Even though I grew up in the 90’s during the time when Bruce Smith recorded seven straight seasons with at least 10.0 sacks, I was not one to stand up and defend my knowledge of football. The first names that I remember being Defensive Ends as Buffalo Bills players, are Chris Kelsay and Aaron Schobel. These two were solid defensive ends and I was sad to see them go. When going through Buffalo Bills defensive statistics to select my pick, the numbers spoke for themselves.
Bruce Smith averaged 11.4 sacks each of his fifteen seasons as a member of the Buffalo Bills. He failed to reach 10+ sacks, only three times for the Bills. Schobel averaged 8.6 sacks per season, recording 10+ sacks, four times in his nine seasons.
From looking at these statistics, and remembering what it was like to watch the Schobel/Kelsay duo, the dominance of Smith became clear. I had seen Kelsay and Schobel make some extremely athletic plays for many years. Specifically, I remember the Thursday night end zone interception for a score by Kelsay against the Dallas Cowboys. But Smith just could not be stopped, year in and year out. The way that teams these days prepare to stop Mario Williams, is the way that opponents attempted to stop Smith. I wish that I could have been more in tune with the football world at that time.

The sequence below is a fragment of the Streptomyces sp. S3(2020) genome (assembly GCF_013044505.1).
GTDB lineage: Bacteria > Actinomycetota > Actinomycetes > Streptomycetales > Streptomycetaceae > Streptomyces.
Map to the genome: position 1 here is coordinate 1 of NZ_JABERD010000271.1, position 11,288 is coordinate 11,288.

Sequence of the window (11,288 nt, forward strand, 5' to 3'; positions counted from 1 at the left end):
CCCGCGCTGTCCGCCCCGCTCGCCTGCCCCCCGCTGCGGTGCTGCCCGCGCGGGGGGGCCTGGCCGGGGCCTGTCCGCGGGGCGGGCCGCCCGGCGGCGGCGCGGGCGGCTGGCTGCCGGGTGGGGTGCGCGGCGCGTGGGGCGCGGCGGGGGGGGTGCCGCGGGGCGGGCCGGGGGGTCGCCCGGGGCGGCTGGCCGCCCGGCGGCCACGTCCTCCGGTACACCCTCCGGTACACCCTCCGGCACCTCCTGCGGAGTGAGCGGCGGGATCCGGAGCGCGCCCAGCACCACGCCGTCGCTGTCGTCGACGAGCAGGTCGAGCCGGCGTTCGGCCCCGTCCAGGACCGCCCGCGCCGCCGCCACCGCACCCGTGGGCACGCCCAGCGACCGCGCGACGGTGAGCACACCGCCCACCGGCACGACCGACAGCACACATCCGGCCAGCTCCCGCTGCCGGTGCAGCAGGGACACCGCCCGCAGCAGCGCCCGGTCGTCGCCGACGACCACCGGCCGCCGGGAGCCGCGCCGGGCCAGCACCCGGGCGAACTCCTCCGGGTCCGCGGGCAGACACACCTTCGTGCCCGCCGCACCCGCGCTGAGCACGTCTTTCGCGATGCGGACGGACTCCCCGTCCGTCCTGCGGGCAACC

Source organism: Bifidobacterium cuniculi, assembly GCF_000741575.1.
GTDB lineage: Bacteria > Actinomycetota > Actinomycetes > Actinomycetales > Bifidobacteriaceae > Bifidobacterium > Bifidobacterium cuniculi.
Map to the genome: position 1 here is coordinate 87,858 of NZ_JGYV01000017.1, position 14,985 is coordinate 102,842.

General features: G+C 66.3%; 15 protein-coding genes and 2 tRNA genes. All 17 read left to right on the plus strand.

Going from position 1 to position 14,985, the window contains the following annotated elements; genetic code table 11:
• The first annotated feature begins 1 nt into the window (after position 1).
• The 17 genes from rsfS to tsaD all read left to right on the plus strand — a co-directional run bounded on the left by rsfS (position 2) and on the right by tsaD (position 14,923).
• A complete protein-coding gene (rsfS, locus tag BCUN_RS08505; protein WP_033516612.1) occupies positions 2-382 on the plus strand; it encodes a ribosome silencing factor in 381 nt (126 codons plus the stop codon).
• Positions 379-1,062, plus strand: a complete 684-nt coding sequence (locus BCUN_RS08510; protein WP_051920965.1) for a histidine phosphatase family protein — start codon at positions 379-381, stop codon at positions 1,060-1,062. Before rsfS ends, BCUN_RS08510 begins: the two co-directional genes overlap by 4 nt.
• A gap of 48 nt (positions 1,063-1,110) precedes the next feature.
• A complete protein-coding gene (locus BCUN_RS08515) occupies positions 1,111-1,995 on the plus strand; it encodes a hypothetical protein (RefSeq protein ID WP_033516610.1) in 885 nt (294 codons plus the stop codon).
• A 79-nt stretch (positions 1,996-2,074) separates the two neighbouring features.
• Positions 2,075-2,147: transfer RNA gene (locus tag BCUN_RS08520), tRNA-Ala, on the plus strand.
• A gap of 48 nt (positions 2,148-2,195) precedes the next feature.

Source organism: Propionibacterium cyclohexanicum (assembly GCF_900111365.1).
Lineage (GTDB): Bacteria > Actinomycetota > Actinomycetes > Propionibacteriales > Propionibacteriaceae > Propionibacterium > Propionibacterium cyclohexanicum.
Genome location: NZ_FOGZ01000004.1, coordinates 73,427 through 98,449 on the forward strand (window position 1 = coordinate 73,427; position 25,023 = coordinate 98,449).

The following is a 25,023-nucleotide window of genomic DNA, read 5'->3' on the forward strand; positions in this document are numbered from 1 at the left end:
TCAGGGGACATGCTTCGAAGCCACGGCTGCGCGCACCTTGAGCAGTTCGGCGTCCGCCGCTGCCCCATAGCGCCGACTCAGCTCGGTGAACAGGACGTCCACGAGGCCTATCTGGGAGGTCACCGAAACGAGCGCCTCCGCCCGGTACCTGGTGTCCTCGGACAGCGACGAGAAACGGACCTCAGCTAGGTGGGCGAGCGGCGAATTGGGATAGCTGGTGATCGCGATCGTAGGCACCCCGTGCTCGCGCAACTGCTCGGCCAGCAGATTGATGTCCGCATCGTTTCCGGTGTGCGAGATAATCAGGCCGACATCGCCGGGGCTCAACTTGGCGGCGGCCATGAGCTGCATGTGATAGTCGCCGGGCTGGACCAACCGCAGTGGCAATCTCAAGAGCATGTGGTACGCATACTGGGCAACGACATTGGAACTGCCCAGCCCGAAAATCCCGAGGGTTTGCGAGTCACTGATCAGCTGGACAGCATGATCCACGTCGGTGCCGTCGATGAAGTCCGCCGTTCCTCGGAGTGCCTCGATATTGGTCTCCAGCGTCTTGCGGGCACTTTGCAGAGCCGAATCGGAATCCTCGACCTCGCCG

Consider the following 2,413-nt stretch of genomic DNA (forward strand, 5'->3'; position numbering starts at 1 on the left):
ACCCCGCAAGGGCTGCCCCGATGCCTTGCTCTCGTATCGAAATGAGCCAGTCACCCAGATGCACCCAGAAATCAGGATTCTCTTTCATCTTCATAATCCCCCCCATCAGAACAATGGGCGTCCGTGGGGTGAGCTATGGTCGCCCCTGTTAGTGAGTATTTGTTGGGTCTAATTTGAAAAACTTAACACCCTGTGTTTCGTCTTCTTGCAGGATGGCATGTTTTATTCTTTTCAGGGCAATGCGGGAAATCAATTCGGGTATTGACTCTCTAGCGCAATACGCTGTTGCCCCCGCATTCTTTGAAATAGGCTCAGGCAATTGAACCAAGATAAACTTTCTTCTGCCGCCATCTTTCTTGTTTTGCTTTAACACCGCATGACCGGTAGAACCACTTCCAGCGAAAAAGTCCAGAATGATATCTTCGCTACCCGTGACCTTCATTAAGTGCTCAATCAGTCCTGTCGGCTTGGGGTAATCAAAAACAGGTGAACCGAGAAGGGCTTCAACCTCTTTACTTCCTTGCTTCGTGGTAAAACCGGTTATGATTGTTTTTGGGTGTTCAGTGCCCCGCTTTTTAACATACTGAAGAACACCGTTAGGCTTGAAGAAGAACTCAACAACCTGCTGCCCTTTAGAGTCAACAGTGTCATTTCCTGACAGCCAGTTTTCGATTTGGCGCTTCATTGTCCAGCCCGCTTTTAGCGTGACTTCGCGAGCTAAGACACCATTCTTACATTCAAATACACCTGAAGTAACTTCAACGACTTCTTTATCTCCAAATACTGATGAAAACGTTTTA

Smith averaged just below 63 tackles (solo) per season with the Bills. I began searching through 2013 NFL Defensive statistics on ESPN.com (sacks leaders). When filtering tackles, I noticed hardly any defensive ends were on the list. I filtered through sacks for convenience and there was only one other defensive end on the list that had more than 60 individual tackles. This player was J.J. Watt from the Houston Texans. With the line that the Bills had in 2013, add a player like Watt and I don’t think they could be stopped. Now I know that a defensive end may not be at the top of the draft ‘Needs’ list, but imagine what kind of defense the Buffalo Bills would have in 2014 if they landed a player equivalent to Bruce Smith?